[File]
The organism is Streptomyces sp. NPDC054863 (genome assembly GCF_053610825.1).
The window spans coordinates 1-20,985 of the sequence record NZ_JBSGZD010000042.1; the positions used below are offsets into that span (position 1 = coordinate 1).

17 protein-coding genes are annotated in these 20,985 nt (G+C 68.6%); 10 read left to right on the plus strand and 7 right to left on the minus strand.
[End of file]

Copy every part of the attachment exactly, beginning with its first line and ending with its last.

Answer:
The organism is Streptomyces sp. NPDC054863 (genome assembly GCF_053610825.1).
The window spans coordinates 1-20,985 of the sequence record NZ_JBSGZD010000042.1; the positions used below are offsets into that span (position 1 = coordinate 1).

17 protein-coding genes are annotated in these 20,985 nt (G+C 68.6%); 10 read left to right on the plus strand and 7 right to left on the minus strand.